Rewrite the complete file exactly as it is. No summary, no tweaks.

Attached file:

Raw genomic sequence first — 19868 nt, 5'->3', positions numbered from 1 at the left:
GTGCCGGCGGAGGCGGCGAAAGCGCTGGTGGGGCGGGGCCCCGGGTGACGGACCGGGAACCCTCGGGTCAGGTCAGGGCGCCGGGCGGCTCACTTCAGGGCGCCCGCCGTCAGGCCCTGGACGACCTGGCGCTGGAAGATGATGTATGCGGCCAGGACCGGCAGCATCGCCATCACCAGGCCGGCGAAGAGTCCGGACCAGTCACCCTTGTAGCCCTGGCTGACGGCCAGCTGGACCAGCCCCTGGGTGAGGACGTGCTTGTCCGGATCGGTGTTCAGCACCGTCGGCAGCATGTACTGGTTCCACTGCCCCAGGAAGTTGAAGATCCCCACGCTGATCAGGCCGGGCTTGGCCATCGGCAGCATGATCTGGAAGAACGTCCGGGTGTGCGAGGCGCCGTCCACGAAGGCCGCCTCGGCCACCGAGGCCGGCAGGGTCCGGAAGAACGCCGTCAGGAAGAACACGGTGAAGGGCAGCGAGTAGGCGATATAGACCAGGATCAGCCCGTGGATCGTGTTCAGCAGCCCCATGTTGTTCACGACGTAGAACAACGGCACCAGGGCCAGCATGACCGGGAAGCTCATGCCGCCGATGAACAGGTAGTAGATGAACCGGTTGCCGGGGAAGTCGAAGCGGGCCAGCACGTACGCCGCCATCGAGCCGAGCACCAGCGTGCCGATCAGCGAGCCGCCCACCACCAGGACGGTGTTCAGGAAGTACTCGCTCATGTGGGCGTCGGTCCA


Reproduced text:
Raw genomic sequence first — 19868 nt, 5'->3', positions numbered from 1 at the left:
GTGCCGGCGGAGGCGGCGAAAGCGCTGGTGGGGCGGGGCCCCGGGTGACGGACCGGGAACCCTCGGGTCAGGTCAGGGCGCCGGGCGGCTCACTTCAGGGCGCCCGCCGTCAGGCCCTGGACGACCTGGCGCTGGAAGATGATGTATGCGGCCAGGACCGGCAGCATCGCCATCACCAGGCCGGCGAAGAGTCCGGACCAGTCACCCTTGTAGCCCTGGCTGACGGCCAGCTGGACCAGCCCCTGGGTGAGGACGTGCTTGTCCGGATCGGTGTTCAGCACCGTCGGCAGCATGTACTGGTTCCACTGCCCCAGGAAGTTGAAGATCCCCACGCTGATCAGGCCGGGCTTGGCCATCGGCAGCATGATCTGGAAGAACGTCCGGGTGTGCGAGGCGCCGTCCACGAAGGCCGCCTCGGCCACCGAGGCCGGCAGGGTCCGGAAGAACGCCGTCAGGAAGAACACGGTGAAGGGCAGCGAGTAGGCGATATAGACCAGGATCAGCCCGTGGATCGTGTTCAGCAGCCCCATGTTGTTCACGACGTAGAACAACGGCACCAGGGCCAGCATGACCGGGAAGCTCATGCCGCCGATGAACAGGTAGTAGATGAACCGGTTGCCGGGGAAGTCGAAGCGGGCCAGCACGTACGCCGCCATCGAGCCGAGCACCAGCGTGCCGATCAGCGAGCCGCCCACCACCAGGACGGTGTTCAGGAAGTACTCGCTCATGTGGGCGTCGGTCCA